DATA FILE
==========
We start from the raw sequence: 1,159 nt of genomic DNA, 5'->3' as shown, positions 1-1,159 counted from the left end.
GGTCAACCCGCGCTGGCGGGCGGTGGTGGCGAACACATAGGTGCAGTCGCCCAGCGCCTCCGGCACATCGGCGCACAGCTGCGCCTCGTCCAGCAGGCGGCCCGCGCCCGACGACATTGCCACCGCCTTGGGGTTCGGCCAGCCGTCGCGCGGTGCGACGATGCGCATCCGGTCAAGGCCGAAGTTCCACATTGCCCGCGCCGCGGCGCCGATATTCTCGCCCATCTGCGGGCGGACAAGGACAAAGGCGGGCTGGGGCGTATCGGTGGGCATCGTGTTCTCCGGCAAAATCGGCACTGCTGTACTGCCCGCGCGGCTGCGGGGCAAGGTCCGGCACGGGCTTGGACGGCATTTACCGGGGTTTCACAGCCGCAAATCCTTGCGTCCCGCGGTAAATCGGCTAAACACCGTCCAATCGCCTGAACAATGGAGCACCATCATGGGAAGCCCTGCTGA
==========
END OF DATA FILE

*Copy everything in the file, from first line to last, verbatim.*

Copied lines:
We start from the raw sequence: 1,159 nt of genomic DNA, 5'->3' as shown, positions 1-1,159 counted from the left end.
GGTCAACCCGCGCTGGCGGGCGGTGGTGGCGAACACATAGGTGCAGTCGCCCAGCGCCTCCGGCACATCGGCGCACAGCTGCGCCTCGTCCAGCAGGCGGCCCGCGCCCGACGACATTGCCACCGCCTTGGGGTTCGGCCAGCCGTCGCGCGGTGCGACGATGCGCATCCGGTCAAGGCCGAAGTTCCACATTGCCCGCGCCGCGGCGCCGATATTCTCGCCCATCTGCGGGCGGACAAGGACAAAGGCGGGCTGGGGCGTATCGGTGGGCATCGTGTTCTCCGGCAAAATCGGCACTGCTGTACTGCCCGCGCGGCTGCGGGGCAAGGTCCGGCACGGGCTTGGACGGCATTTACCGGGGTTTCACAGCCGCAAATCCTTGCGTCCCGCGGTAAATCGGCTAAACACCGTCCAATCGCCTGAACAATGGAGCACCATCATGGGAAGCCCTGCTGA